Seattle’s first buildings were wooden. On June 6, 1889 at 2:39 in the afternoon, a cabinetmaker accidentally overturned and ignited a glue pot. An attempt to extinguish it with water spread the burning grease-based glue. The fire chief was out of town, and although the volunteer fire department responded they made the mistake of trying to use too many hoses at once. They never recovered from the subsequent drop in water pressure, and the Great Seattle Fire destroyed 31 blocks.
While a destructive fire was not unusual for the time, the response of the city leaders was. Instead of rebuilding the city as it was before, they made two strategic decisions: that all new buildings must be of stone or brick, insurance against a similar disaster in the future; and to regrade the streets one to two stories higher than the original street grade.
Pioneer Square had originally been built mostly on filled-in tidelands and, as a consequence, it often flooded.
The new street level also assisted in ensuring that gravity-assisted flush toilets that funneled into Elliott Bay did not back up at high tide.
For the regrade, the streets were lined with concrete walls that formed narrow alleyways between the walls and the buildings on both sides of the street, with a wide “alley” where the street was. The naturally steep hillsides were used, and through a series of sluices material was washed into the wide “alleys”, raising the streets to the desired new level, generally 12 feet higher than before, in some places nearly 30 feet.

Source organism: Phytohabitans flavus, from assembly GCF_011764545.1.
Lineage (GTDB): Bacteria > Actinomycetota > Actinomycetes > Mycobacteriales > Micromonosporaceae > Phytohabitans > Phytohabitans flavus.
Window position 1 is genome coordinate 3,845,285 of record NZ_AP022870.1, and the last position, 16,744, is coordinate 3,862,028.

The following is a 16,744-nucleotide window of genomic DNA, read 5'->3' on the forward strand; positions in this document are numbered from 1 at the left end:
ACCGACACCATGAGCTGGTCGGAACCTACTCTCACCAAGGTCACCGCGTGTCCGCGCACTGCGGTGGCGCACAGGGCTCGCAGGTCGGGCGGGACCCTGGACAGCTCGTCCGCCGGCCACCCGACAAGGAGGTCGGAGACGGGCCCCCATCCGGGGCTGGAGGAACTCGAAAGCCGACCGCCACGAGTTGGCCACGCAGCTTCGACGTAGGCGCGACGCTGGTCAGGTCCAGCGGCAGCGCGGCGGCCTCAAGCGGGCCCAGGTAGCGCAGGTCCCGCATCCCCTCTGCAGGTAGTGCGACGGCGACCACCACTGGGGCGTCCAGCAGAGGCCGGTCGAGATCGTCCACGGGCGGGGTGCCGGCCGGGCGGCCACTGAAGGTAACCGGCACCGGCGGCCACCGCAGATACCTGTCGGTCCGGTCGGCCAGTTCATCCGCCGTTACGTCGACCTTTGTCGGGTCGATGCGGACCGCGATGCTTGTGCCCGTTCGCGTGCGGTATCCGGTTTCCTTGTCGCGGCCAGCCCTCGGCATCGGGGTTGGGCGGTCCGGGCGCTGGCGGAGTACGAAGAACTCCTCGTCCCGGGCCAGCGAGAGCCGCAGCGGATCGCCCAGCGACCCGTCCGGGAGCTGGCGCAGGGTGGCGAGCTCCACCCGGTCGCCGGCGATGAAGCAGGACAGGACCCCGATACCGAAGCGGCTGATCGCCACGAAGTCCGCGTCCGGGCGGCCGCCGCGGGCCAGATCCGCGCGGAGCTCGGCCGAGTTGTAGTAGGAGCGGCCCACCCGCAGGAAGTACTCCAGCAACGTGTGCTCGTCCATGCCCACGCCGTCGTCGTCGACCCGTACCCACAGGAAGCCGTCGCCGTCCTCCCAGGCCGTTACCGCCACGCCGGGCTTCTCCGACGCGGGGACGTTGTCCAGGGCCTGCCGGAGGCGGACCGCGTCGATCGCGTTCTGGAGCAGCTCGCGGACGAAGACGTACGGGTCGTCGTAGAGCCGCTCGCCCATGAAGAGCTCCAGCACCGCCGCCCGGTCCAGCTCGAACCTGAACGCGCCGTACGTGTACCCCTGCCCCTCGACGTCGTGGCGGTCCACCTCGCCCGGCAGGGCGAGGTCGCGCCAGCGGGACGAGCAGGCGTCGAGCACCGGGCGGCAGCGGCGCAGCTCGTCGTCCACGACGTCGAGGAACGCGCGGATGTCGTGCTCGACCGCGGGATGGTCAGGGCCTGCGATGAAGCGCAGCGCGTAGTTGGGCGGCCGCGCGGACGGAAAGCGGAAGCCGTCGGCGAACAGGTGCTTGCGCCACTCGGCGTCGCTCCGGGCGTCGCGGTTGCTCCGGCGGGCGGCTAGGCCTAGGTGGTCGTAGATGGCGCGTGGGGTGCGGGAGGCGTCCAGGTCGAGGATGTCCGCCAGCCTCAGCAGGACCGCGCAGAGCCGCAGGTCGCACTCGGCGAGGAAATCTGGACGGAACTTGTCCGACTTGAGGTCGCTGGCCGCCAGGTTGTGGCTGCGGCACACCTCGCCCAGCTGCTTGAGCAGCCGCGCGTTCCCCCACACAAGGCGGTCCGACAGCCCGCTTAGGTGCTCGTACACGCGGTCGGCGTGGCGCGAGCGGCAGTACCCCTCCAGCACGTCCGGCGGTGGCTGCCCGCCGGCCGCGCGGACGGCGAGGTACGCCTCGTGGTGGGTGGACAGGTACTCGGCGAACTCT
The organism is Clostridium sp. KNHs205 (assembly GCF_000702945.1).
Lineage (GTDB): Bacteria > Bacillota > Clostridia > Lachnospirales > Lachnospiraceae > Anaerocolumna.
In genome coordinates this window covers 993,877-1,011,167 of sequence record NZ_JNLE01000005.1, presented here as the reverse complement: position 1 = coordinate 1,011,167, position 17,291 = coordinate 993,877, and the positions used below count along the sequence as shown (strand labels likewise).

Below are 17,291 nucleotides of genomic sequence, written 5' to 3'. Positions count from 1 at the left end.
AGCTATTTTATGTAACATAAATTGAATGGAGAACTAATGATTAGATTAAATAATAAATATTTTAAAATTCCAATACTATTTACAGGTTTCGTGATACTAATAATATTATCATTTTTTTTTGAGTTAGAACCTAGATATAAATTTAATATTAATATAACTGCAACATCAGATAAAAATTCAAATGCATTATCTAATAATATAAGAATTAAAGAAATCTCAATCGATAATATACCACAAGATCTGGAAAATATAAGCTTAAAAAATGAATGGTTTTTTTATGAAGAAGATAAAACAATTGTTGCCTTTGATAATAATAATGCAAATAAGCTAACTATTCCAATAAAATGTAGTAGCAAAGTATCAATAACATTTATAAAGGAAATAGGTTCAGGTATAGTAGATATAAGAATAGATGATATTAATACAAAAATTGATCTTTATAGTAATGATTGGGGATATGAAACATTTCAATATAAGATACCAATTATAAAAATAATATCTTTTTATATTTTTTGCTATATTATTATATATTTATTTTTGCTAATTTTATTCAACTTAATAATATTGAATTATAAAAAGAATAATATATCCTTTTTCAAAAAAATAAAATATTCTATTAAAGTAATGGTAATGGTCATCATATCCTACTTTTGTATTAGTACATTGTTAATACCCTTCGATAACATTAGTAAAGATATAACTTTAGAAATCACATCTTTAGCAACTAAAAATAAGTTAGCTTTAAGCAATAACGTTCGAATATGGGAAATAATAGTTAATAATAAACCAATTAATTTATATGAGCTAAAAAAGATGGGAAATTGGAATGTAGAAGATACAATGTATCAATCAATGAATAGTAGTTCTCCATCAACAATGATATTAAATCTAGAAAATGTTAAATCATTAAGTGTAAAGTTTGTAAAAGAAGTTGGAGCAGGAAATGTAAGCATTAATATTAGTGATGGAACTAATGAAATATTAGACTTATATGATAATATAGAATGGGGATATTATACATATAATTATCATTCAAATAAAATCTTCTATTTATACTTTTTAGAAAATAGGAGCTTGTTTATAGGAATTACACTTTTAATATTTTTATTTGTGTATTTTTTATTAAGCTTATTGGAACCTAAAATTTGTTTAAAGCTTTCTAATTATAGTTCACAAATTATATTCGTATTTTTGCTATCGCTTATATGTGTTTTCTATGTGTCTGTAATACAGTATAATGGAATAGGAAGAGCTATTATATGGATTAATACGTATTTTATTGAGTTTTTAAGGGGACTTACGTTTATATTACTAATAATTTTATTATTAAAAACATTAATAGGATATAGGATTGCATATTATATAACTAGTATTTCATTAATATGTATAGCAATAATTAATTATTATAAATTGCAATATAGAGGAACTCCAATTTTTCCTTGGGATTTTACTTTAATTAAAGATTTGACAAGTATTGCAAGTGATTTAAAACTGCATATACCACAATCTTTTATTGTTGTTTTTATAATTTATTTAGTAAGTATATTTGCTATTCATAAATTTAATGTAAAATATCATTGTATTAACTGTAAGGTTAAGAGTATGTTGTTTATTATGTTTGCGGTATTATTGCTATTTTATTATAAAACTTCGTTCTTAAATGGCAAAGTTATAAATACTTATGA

At first pedestrians climbed ladders to go between street level and the sidewalks in front of the building entrances. Brick archways, as seen in the image to the left, were constructed next to the road surface, above the submerged sidewalks. Skylights with small panes of clear glass (which later became amethyst-colored because of manganese in the glass) were installed, creating the area now called the Seattle Underground.
Once the new sidewalks were complete, building owners moved their businesses to the new ground floor, although merchants carried on business in the lowest floors of buildings that survived the fire, and pedestrians continued to use the underground sidewalks lit by the glass prisms (still seen on some streets) embedded in the grade-level sidewalk above.
In 1907 the city condemned the Underground for fear of bubonic plague, two years before the 1909 World Fair in Seattle. The basements were left to deteriorate or were used as storage. Some became illegal flophouses for the homeless, gambling halls,speakeasies, and opium dens. Only a small portion of the Seattle Underground has been restored and made safe and accessible to the public on guided tours.